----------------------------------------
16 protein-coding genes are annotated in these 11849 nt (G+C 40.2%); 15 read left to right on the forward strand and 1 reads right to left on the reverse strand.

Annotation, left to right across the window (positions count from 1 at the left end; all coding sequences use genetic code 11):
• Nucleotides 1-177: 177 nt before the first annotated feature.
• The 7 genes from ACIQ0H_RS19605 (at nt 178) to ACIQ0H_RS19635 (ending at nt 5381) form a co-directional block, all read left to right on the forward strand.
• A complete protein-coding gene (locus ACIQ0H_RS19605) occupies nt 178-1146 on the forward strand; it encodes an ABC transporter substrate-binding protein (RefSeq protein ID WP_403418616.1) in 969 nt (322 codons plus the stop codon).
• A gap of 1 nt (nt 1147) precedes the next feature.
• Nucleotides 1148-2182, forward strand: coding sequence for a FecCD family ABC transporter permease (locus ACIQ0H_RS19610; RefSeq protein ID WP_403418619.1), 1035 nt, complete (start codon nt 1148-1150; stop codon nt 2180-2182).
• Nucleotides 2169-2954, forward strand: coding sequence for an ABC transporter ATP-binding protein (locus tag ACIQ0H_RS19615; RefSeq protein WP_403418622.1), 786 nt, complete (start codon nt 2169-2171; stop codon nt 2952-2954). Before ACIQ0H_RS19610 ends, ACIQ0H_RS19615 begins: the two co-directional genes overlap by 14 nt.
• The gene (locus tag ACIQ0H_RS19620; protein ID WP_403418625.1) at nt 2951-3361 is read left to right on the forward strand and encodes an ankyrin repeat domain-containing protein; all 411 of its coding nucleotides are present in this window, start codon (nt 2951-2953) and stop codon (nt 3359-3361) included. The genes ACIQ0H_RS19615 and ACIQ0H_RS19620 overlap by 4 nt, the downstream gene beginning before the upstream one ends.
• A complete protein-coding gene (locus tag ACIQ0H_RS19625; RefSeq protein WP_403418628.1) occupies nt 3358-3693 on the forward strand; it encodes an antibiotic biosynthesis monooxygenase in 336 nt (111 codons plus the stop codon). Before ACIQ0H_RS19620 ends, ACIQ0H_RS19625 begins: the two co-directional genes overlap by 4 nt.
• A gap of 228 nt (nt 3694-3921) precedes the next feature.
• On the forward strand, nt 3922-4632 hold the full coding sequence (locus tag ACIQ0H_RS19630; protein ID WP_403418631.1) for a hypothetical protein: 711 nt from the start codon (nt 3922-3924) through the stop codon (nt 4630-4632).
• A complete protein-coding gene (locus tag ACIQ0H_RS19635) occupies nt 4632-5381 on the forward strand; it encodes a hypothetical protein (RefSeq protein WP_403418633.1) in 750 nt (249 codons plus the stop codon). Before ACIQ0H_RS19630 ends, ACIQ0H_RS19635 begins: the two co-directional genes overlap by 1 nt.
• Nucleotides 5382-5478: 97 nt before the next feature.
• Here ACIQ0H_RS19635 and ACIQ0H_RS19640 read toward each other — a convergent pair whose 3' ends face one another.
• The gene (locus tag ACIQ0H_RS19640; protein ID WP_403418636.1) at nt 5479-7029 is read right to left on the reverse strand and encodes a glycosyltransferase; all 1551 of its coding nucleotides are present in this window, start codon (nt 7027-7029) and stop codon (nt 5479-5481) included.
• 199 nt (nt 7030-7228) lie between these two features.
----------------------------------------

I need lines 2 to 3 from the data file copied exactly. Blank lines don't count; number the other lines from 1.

Annotation, left to right across the window (positions count from 1 at the left end; all coding sequences use genetic code 11):
• Nucleotides 1-177: 177 nt before the first annotated feature.